Future of S.C. businesses not so dreary if minimum wage rises, USC prof says
Basil Garzia, owner of Rosewood Market in Columbia, said that despite the chance the minimum wage will increase, he doesn't intend to cut staff but instead would make other minor changes in his store. Photo by Caitlyn McGuire.
Rosewood Market specializes in local, organic and natural foods, a consumer market that has grown significantly even in big-name grocery stores. Photo by Caitlyn McGuire.
Dr. McKinley Blackburn, a professor of economics at the University of South Carolina, said workers and business owners should not be too concerned about a possible increase in the minimum wage. Photo by Caitlyn McGuire.
By Manny Correa
South Carolina business owner Basil Garzia is preparing for the possibility of a federal minimum wage increase.
"We may have to do more with less," he said this week after learning about the possibility of the minimum wage increasing. "I think it would put pressure on us."
The last time the minimum wage was increased was in 2009, when it was raised from $6.55 to the current $7.25. President Barack Obama is renewing a push to raise it again, this time to $10.10 after failing last year to persuade Congress to raise it to $9. Obama will be joined by four Northeastern governors at a speech Wednesday at Central Connecticut State University to help push his message.
In South Carolina, Sen. John Scott is the primary sponsor of a bill that could mandate employers to raise minimum pay for employees $1 above the federal minimum wage. The bill, called the South Carolina Minimum Wage Act, was proposed Jan. 21 and has six Democratic sponsors.
Despite the potential hardships the possible minimum wage increase may pose on his business, Garzia said, he maintains a positive outlook. He said he believes he will be able to carry Rosewood Market & Deli, an all-natural, organic food store in Columbia, through any wage increases without having to reduce hours or let anyone go.
"I never cut employees," he said. "We need a minimum number of people here for a minimum amount of time – and I wouldn't cut back anywhere like that. There might be some management hours that would suffer, perhaps."
Dr. McKinley Blackburn, a professor of economics at the University of South Carolina, said that food jobs are going to be influenced quite a bit by the possible increase. He also said there isn't a large difference between the current minimum wage of $7.25 an hour and the proposed $10.10 an hour.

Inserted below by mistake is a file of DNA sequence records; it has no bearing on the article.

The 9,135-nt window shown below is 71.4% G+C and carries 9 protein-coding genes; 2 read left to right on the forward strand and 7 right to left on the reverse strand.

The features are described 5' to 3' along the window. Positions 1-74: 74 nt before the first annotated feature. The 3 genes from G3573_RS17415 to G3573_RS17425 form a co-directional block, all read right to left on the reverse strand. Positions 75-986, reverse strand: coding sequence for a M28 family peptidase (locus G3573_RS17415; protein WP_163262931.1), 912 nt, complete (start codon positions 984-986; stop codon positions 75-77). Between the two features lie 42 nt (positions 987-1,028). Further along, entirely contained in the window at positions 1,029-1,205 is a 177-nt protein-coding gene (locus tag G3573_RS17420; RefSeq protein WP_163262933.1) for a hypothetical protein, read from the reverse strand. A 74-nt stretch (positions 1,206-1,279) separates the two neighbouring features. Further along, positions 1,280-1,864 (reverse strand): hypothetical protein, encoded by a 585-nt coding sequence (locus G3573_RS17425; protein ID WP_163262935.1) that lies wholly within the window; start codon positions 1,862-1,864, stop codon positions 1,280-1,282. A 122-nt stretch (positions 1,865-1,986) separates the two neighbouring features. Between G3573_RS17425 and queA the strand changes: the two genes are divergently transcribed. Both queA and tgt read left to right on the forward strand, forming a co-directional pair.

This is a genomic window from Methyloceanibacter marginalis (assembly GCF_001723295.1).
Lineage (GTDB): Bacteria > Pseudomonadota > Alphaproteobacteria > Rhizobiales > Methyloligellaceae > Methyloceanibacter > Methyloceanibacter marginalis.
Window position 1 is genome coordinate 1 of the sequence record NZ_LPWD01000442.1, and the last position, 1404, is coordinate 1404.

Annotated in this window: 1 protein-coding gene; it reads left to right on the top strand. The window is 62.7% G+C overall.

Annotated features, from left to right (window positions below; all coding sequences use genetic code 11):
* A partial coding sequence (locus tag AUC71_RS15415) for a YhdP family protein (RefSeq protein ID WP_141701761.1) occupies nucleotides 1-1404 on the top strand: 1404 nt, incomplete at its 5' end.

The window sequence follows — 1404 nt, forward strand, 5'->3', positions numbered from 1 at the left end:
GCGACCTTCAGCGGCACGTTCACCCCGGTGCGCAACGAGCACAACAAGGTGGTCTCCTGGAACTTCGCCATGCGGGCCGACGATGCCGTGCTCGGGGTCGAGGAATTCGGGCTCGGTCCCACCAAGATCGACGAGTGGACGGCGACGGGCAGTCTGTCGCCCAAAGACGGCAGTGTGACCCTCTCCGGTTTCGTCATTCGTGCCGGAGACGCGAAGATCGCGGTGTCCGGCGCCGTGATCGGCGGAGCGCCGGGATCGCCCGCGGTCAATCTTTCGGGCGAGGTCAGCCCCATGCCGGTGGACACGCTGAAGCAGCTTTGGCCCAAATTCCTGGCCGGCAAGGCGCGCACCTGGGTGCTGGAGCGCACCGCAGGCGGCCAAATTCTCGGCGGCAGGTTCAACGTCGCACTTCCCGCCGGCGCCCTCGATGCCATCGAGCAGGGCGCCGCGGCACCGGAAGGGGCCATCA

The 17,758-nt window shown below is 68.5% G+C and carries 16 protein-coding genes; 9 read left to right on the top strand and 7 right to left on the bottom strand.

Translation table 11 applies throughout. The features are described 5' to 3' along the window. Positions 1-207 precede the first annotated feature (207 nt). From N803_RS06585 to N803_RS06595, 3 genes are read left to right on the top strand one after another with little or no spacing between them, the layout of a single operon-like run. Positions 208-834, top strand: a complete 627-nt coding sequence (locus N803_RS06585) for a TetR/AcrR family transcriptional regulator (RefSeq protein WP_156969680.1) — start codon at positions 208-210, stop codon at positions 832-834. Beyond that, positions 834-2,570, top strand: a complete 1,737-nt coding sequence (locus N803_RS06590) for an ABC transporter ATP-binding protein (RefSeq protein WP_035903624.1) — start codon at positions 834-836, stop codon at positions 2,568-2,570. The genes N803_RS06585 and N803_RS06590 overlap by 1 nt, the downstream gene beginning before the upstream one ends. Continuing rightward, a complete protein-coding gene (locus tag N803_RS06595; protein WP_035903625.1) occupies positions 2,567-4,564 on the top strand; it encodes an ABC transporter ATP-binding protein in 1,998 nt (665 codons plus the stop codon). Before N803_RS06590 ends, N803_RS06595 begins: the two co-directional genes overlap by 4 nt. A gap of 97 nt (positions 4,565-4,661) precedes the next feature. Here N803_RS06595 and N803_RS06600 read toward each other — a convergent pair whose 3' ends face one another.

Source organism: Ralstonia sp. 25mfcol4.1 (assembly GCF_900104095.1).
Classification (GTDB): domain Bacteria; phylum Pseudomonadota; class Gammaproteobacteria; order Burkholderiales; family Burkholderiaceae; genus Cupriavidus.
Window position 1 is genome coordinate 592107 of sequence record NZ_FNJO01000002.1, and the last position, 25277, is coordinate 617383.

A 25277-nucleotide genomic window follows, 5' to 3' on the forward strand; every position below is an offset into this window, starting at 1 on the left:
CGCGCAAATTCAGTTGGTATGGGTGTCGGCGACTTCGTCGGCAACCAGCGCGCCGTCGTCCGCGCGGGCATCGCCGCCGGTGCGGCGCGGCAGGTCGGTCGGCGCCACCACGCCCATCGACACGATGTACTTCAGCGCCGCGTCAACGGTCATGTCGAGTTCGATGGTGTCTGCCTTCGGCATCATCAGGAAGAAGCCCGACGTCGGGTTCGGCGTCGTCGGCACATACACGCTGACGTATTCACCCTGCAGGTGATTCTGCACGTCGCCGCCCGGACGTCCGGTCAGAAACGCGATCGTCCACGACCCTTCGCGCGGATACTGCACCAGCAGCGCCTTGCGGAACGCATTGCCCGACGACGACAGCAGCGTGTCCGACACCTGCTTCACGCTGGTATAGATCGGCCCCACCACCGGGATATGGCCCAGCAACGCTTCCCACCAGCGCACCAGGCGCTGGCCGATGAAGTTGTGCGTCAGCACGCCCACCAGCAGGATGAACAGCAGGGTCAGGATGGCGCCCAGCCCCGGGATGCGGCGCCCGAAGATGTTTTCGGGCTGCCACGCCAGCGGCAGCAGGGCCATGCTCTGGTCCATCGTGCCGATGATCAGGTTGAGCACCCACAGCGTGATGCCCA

If a minimum wage increase was to affect jobs, he said, employments within businesses such as markets and restaurants would be particularly affected.
According to the Bureau of Labor Statistics, 5.8 percent of hourly workers in South Carolina were paid at or below minimum wage in 2013. In 2012, the number of South Carolinians at or below the minimum wage level was 5.4 percent.
According to a review of the wage issue at Governing.com, 13 states have raised their wage requirements since the beginning of 2013. Around half of the states have hourly wages higher than the federal rate for the majority of employers.
About 3.3 million people in the country work at or below the minimum wage; states in the South tend to have high concentrations of such workers. Tennessee ranks No. 1 with 7.4 percent; South Carolina's 5.8 percent puts it at No. 8, tied with North Carolina.
Blackburn said South Carolina business owners like Garzia are right not to worry too much about the possibility of a minimum wage increase. He said it is not likely that the increase will have an extensively negative impact on businesses in the food industry.
Garzia said he starts his employees above minimum wage, but his payment is still below $10.10 per hour. The proposed minimum wage increase would set all of his employees at that pay level.
"In our case, there's a lot of students," he said. "And they're kind of happy with what they're getting – $8 or $9 an hour."